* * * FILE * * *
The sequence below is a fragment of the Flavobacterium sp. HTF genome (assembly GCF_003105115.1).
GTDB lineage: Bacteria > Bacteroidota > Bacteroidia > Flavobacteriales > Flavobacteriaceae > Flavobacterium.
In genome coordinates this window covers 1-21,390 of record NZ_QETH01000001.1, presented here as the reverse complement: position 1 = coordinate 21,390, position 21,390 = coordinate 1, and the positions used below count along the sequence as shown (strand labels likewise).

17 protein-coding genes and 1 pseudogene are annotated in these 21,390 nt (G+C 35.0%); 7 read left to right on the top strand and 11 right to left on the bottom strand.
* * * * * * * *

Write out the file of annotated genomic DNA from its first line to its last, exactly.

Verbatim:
The sequence below is a fragment of the Flavobacterium sp. HTF genome (assembly GCF_003105115.1).
GTDB lineage: Bacteria > Bacteroidota > Bacteroidia > Flavobacteriales > Flavobacteriaceae > Flavobacterium.
In genome coordinates this window covers 1-21,390 of record NZ_QETH01000001.1, presented here as the reverse complement: position 1 = coordinate 21,390, position 21,390 = coordinate 1, and the positions used below count along the sequence as shown (strand labels likewise).

17 protein-coding genes and 1 pseudogene are annotated in these 21,390 nt (G+C 35.0%); 7 read left to right on the top strand and 11 right to left on the bottom strand.